The project builds upon an earlier C-SAP funded University of Plymouth led project which examined the teaching and use of quantitative methods in British Sociology (Williams et al. 2004). This pilot study found that quantitative methods tended to be perceived in a negative light by undergraduate Sociology students and this view was often perpetuated by staff. Methods module often taught as standalone. 3) A solid foundation in methodology and methods is recognised as a valuable transferable skill when entering the graduate employment market. Indeed data analysis and reporting skills are central to many positions in the private, public and third sector.
John McInnes appointed strategic advisor for ESRC in Jan 2009 to enhance undergrad teaching of quantitative methods across the social sciences. Found students had insufficient training and often not enough use of secondary data analysis.
Malcolm Williams undertook a survey in 2004. He found that all of the Sociology departs surveyed offered at least some quantitative methods and that this made up between 5 and 15% of the degree. However, staff felt that there was a crisis of numbers in British Sociology, with students unenthusiastic about quantitative methods and with many barriers to effective teaching. Three quarters of Sociology staff surveyed at the British Sociological Association conference thought that students chose a degree in Sociology in order to avoid having to deal with numbers and two thirds thought Sociology students were not numerate. The staff consultation days, undertaken later, reinforced the view that students perceived quantitative work negatively.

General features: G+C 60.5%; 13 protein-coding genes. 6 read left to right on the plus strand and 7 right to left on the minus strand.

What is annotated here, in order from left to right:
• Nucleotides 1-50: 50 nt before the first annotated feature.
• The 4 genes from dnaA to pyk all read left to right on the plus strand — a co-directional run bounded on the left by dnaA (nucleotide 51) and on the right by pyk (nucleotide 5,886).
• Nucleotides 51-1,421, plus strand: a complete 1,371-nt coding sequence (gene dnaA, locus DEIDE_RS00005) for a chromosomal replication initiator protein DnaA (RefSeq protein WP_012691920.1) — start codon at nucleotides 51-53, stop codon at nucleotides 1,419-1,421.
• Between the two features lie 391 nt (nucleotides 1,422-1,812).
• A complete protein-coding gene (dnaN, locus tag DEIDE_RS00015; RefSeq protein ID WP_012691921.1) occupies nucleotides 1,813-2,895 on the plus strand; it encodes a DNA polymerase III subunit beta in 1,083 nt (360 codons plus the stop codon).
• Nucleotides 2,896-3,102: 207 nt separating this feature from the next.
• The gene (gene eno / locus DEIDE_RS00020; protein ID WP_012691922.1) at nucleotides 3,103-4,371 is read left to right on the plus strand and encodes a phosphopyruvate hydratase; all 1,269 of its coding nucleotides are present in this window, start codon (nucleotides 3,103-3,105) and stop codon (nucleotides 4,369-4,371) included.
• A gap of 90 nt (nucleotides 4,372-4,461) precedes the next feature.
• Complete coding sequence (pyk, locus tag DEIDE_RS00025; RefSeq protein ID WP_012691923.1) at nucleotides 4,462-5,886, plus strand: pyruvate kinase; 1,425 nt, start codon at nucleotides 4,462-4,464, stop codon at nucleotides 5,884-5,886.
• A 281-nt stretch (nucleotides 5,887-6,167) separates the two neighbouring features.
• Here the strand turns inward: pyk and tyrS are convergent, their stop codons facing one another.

Two contrasting areas of Devonport and Hartley. Devonport very run down – very high levels of poverty, obesity, social problems. The secret millionaire, Marcelle Spencer, went undercover in Devonport. Was shocked at lack of community. Hartley – leafy middle-class area more open green space